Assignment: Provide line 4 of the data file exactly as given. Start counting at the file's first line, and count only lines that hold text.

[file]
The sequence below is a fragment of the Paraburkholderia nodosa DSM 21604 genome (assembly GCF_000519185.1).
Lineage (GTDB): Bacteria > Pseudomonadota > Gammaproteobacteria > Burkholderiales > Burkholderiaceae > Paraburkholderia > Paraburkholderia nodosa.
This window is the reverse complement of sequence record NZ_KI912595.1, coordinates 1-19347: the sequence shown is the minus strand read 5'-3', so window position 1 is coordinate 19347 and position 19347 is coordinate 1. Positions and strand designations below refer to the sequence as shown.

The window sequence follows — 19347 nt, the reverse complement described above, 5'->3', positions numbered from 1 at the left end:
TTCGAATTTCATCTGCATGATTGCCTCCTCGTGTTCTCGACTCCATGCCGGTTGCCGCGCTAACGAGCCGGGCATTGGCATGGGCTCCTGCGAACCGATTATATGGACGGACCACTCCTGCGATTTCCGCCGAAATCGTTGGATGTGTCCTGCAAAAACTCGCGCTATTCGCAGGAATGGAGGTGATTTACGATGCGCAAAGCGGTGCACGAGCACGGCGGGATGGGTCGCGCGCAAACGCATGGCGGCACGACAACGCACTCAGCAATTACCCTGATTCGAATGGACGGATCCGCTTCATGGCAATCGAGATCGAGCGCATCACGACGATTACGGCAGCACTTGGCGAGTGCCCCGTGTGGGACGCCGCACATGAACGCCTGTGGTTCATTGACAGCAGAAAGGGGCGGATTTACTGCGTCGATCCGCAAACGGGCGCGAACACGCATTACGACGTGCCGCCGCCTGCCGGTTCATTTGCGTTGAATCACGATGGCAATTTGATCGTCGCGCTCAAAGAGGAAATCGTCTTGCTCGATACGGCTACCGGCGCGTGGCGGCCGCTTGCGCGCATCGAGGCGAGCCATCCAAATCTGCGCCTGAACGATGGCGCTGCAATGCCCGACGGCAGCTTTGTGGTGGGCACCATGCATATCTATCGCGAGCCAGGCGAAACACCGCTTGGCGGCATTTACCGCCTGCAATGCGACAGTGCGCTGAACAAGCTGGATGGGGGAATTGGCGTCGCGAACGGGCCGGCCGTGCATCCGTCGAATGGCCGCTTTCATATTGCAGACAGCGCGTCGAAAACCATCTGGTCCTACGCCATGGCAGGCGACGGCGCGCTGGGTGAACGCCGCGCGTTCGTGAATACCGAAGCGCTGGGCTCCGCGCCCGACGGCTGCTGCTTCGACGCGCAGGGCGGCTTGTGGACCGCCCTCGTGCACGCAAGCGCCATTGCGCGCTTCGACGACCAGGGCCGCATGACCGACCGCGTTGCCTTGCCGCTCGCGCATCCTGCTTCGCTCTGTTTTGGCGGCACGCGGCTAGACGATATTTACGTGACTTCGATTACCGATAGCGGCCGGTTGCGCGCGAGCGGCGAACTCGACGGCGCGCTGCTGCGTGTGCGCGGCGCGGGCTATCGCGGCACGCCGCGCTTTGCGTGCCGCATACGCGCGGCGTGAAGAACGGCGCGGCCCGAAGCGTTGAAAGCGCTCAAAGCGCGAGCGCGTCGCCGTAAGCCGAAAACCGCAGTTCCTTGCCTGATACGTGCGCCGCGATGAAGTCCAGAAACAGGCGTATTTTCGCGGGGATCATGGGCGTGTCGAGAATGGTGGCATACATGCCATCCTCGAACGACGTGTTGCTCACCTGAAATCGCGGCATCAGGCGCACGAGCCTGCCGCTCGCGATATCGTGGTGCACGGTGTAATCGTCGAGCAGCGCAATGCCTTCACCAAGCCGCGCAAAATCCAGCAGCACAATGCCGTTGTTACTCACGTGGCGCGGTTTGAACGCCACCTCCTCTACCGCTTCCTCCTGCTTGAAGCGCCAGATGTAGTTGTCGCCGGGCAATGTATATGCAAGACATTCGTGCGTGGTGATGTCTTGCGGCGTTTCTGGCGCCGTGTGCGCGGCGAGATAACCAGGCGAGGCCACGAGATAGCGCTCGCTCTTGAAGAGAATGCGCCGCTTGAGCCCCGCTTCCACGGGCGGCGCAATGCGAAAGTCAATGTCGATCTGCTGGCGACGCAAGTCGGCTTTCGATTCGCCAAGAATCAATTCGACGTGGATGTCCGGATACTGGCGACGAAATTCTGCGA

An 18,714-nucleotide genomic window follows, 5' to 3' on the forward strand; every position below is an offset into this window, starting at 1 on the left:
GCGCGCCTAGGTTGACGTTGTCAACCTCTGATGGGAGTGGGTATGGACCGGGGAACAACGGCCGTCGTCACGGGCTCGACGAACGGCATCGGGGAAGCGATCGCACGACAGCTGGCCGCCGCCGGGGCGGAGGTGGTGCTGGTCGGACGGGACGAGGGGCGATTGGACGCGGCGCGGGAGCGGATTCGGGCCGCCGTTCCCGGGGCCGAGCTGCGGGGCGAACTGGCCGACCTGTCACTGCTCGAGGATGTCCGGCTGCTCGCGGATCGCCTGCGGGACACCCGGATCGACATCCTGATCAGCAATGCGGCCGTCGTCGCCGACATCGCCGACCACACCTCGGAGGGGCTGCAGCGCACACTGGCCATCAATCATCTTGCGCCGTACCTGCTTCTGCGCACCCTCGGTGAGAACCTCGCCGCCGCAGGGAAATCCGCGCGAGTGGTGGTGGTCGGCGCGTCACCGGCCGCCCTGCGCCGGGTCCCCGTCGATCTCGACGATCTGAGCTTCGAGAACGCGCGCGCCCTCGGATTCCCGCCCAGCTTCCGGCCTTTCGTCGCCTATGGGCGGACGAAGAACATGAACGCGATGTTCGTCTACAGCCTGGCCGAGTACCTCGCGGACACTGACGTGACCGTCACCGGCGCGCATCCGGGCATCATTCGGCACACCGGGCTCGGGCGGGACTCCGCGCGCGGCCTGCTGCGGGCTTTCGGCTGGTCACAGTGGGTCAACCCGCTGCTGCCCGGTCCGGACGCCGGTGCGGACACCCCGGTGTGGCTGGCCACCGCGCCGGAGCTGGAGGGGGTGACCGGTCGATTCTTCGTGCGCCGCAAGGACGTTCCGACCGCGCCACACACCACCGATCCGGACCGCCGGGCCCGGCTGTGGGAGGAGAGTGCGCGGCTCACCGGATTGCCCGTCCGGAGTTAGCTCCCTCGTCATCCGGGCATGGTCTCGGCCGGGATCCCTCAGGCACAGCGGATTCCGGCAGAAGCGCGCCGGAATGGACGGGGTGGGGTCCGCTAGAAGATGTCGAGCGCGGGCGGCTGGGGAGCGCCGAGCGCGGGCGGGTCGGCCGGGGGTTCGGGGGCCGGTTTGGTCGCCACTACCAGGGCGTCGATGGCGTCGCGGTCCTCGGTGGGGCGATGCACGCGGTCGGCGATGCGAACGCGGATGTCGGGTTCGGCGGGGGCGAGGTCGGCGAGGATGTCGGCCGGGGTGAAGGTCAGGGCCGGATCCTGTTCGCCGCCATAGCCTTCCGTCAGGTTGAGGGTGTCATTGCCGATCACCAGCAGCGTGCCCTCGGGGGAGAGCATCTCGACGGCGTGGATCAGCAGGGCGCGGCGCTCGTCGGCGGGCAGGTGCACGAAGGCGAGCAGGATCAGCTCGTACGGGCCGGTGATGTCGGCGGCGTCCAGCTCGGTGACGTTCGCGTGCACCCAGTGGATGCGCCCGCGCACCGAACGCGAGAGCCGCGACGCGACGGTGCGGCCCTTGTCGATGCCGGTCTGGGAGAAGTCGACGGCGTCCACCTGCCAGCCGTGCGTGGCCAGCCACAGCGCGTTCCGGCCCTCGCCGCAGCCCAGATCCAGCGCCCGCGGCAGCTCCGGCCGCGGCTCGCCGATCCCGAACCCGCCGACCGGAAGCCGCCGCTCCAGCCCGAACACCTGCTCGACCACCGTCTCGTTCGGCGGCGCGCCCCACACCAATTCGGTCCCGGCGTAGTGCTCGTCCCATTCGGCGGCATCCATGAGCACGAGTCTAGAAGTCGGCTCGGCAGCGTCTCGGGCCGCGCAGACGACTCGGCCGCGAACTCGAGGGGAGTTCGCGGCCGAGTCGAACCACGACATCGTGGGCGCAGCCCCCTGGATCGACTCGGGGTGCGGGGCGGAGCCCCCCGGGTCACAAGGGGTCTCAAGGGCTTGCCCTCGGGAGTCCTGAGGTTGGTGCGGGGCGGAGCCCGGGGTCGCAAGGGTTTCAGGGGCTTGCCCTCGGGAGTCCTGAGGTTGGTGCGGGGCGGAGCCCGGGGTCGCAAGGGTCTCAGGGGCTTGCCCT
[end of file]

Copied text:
The window sequence follows — 19347 nt, the reverse complement described above, 5'->3', positions numbered from 1 at the left end: